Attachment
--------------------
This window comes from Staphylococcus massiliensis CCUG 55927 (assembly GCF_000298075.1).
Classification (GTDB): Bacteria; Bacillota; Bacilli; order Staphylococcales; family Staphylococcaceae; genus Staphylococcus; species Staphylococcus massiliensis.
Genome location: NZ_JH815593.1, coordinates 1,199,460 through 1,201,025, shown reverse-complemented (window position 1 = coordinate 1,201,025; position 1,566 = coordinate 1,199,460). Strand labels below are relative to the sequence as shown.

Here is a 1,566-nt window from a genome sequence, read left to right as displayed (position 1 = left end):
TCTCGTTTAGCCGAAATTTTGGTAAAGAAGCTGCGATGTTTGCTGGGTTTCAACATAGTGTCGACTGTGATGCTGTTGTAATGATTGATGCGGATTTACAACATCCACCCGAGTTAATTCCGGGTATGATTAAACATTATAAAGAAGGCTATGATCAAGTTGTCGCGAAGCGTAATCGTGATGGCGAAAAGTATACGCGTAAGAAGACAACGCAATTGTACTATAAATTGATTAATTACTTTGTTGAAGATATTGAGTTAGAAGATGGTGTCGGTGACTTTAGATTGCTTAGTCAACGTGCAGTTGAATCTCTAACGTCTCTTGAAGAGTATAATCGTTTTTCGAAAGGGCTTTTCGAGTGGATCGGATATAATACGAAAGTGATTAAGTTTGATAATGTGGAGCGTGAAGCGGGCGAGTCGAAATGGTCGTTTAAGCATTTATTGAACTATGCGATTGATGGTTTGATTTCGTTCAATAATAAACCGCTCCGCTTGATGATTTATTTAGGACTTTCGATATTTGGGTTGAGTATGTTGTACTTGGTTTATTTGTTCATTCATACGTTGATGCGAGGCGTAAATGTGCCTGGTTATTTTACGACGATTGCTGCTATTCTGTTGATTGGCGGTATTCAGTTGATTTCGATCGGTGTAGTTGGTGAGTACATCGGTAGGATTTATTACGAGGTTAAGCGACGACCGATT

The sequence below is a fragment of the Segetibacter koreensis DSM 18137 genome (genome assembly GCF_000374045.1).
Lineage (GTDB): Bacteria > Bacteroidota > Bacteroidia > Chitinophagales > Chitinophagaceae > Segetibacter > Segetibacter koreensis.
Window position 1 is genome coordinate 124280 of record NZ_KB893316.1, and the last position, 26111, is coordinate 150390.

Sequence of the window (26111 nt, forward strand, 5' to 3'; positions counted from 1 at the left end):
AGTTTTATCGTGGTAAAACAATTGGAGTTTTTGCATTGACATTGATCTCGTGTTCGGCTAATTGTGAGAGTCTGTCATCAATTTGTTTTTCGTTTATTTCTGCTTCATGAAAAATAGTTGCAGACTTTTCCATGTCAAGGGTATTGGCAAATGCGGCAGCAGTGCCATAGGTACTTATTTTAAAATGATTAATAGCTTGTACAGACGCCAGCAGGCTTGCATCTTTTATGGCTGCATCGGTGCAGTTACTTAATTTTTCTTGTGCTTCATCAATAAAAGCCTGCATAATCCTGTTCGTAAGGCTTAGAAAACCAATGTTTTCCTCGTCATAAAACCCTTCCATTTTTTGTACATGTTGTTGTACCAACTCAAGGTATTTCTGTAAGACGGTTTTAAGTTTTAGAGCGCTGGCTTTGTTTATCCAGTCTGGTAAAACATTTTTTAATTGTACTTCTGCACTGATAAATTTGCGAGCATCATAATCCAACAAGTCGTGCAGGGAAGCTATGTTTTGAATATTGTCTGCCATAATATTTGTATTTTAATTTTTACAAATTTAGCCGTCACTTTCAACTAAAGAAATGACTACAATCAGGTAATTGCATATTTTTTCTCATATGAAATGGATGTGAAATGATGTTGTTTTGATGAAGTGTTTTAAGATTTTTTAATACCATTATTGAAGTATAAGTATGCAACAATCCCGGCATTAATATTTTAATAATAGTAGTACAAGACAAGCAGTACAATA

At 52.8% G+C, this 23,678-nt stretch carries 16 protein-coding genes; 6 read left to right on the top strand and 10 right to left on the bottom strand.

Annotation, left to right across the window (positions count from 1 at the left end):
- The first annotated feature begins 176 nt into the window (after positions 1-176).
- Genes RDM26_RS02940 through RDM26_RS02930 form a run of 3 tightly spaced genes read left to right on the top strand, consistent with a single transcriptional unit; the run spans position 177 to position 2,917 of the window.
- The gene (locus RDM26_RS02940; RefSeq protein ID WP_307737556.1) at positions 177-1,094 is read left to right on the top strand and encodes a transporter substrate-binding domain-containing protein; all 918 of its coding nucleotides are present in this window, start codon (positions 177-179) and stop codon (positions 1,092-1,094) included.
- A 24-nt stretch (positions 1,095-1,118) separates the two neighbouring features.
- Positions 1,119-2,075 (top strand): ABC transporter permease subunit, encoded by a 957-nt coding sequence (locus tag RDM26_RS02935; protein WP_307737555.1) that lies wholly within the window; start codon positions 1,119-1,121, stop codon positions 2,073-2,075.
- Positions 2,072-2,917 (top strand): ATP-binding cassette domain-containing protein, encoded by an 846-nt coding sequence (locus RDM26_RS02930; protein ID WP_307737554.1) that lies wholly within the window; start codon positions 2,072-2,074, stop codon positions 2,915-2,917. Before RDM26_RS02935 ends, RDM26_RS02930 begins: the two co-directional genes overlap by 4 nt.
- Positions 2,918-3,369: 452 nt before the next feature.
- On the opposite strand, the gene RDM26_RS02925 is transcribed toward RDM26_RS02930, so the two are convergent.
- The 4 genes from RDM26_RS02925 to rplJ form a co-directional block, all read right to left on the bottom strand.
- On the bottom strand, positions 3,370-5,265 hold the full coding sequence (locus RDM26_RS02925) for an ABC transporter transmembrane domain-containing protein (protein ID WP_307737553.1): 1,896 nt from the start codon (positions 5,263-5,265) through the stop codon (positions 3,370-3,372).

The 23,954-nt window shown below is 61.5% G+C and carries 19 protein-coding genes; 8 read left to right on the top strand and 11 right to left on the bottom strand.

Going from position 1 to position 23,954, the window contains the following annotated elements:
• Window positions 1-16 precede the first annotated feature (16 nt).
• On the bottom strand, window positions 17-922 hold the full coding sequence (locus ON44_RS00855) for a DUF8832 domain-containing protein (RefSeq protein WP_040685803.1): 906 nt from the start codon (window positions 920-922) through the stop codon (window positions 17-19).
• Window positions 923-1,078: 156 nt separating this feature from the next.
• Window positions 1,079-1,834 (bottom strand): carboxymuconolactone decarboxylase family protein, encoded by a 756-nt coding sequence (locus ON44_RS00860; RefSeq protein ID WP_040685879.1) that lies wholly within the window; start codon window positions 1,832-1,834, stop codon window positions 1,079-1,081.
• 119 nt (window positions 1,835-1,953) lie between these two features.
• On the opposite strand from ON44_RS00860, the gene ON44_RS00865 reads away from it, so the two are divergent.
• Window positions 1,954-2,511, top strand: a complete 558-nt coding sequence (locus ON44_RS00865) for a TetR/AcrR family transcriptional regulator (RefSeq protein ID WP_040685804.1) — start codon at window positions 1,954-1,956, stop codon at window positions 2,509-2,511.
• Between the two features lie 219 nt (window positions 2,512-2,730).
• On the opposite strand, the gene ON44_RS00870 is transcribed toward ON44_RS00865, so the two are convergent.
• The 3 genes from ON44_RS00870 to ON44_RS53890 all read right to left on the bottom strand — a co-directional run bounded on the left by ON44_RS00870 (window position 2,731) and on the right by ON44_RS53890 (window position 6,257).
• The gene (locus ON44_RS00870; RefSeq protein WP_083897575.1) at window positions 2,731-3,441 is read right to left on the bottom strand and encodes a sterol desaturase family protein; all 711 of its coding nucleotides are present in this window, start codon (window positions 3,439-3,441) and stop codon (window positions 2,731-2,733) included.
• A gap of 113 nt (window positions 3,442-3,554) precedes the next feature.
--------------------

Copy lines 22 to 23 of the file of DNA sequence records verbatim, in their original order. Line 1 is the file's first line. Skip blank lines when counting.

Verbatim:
- On the bottom strand, positions 3,370-5,265 hold the full coding sequence (locus RDM26_RS02925) for an ABC transporter transmembrane domain-containing protein (protein ID WP_307737553.1): 1,896 nt from the start codon (positions 5,263-5,265) through the stop codon (positions 3,370-3,372).

The 23,954-nt window shown below is 61.5% G+C and carries 19 protein-coding genes; 8 read left to right on the top strand and 11 right to left on the bottom strand.